Particulate matter (PM) is one of the six pollutants regulated by National Ambient Air Quality Standards (NAAQS) issued by the United States Environmental Protection Agency (USEPA). Fugitive dust refers to the re-suspended dust from soil surfaces due to surface disturbance. The dust imposes considerable health concerns by carrying virus and bacteria, which can be inhaled into human respiratory tracts. Dust also obscures visibility and can impact the effectiveness of military training.  To protect visual air quality, the Regional Haze Rule was adopted during 1999 to protect visibility at Environmental Protection Agency-designated Class I areas, such as national parks, forests, and wilderness areas, by controlling anthropogenic PM emissions. The Regional Haze Rule requires that anthropogenic emissions to the atmosphere be reduced to the extent that visibility is not noticeably degraded more than it would be under natural conditions.

The Department of Defense (DoD) has been concerned about the emissions of fugitive dust from its training and testing ranges; however, little is known about dust emissions from military activities. As a result, the objectives of this study were to: (1) identify, characterize, and monitor airborne PM with aerodynamic diameters ≤ 10 μm (PM10) and ≤ 2.5 μm (PM2.5) from fugitive dust emissions that are caused by unique military sources; (2) develop and modify instrumentation, methods, and systems to determine PM emission factors; (3) determine PM dust emission factors for artillery back blasts, the movement of tracked and wheeled vehicles, and flying helicopters; (4) develop model components that better describe the generation of the DoD’s fugitive PM; and (5) quantify the variability and uncertainty of these emissions.

Technical Approach

To quantify the PM mass emissions for dust plumes generated by unique military activities, a method was developed that used optical remote sensing (ORS) devices and DustTrakTM (DT) aerosol monitors. Two versions of the ORS system were used in this study. The first version consisted of a ground-based Micro-Pulse Lidar (MPL) that was located on a positioner to control the vertical measurement angle of the MPL, two mono-static Open-Path Fourier Transform Infrared spectrometers (OP-FTIRs), and two Open-Path Laser Transmissometers (OP-LTs). The second version, which is also referred to as the hybrid version, consisted of an MPL, an OP-LT, and three ground-level DT aerosol monitors. The ground-level component was accomplished in partnership with SERDP project: Particulate Matter Emissions Factors for Dust from Unique Military Activities ().

The ORS method developed in this research first determines the dust’s extinction profiles via inversion of the Lidar equation from the normalized relative backscattering (NRB) signals that are corrected from raw MPL signals. The one-dimensional (1-D) extinction profiles are combined to provide two-dimensional (2-D) extinction profiles by interpolating the data along all scan-paths in a scan cycle. These 2-D extinction profiles are then converted into 2-D PM mass concentration profiles by multiplying extinction efficiency factors, which are determined with two algorithms corresponding to the two previously described versions of the ORS systems.  Finally, emission factors are determined by integrating all vertical 2-D mass concentration profiles with the duration of each plume event and the wind speeds and directions measured by the co-located anemometers.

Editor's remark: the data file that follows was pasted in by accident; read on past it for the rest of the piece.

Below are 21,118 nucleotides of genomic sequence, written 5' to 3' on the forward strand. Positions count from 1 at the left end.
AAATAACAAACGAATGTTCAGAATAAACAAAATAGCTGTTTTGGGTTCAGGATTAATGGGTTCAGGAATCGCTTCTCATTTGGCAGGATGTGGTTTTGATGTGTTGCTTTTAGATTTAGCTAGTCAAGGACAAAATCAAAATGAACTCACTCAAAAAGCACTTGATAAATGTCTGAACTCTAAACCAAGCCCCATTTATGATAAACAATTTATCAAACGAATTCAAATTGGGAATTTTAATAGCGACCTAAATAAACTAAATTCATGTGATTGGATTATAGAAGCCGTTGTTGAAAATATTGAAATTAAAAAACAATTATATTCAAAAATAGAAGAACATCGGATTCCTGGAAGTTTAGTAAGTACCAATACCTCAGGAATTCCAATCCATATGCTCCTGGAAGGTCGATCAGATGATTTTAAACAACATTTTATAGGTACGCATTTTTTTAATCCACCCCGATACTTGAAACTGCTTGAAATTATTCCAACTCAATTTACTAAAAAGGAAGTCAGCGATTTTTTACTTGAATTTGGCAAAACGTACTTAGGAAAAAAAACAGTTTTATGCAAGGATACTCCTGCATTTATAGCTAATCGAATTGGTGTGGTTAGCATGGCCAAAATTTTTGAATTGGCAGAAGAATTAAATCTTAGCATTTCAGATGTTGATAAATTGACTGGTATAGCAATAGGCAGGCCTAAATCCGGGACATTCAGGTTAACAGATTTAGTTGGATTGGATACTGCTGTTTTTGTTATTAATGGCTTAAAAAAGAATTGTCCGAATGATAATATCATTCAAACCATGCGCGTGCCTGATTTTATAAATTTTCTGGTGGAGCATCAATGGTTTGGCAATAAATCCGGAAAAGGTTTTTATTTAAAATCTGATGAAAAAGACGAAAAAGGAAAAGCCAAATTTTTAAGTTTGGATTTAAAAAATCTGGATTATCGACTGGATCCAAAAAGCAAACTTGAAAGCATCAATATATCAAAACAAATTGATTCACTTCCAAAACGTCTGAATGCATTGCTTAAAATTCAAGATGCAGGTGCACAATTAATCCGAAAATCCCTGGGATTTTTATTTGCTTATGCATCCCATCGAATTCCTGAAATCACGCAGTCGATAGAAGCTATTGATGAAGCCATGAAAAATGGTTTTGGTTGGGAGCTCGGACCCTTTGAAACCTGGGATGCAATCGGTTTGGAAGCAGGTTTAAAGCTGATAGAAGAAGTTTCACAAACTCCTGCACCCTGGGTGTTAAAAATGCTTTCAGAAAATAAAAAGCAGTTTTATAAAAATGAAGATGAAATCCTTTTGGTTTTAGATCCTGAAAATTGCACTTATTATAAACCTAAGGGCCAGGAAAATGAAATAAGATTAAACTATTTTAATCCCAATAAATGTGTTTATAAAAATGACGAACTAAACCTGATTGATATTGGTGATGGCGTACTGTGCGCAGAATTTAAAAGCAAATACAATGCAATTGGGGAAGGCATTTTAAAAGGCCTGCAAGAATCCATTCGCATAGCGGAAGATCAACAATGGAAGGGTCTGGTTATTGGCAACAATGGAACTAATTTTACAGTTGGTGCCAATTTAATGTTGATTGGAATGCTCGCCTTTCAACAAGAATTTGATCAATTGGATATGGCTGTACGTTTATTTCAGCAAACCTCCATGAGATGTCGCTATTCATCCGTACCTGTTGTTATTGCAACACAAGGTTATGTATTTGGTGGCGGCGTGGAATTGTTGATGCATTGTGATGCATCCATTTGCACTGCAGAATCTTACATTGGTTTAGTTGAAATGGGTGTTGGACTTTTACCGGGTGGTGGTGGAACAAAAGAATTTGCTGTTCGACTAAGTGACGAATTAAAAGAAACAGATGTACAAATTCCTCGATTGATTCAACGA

Three types of military activities that generate fugitive dust were characterized during this research project. The activities included firing of artillery, movement of tracked and wheeled vehicles, and flying of helicopters. Regressions were developed to determine PM-mass emission factors based on type of fugitive source, speed of the mobile sources, and momentum of the mobile sources.


This project successfully developed and implemented a novel ORS technique to quantify fugitive dust PM emissions from unique military operations. 

Specific results from the four field campaigns include:



  4. Helicopter dust emission factors were successfully quantified with their dependence on helicopter speed with correlation coefficients ≥0.81. In contrast to vehicular travel, faster traveling helicopters generated less dust per unit distance traveled than slower traveling helicopters.


This research provides DoD installations with the capability to measure PM emission factors using real time, in-situ, continuous, simple and economical methods. Results from these methods can be used to estimate the generation of fugitive dust from military activities. These methods allow for the development of emission inventories for facilities and more effective environmental compliance and PM control strategies. In addition to cost savings, the PM data management and storage is simpler than conventional measurement technologies.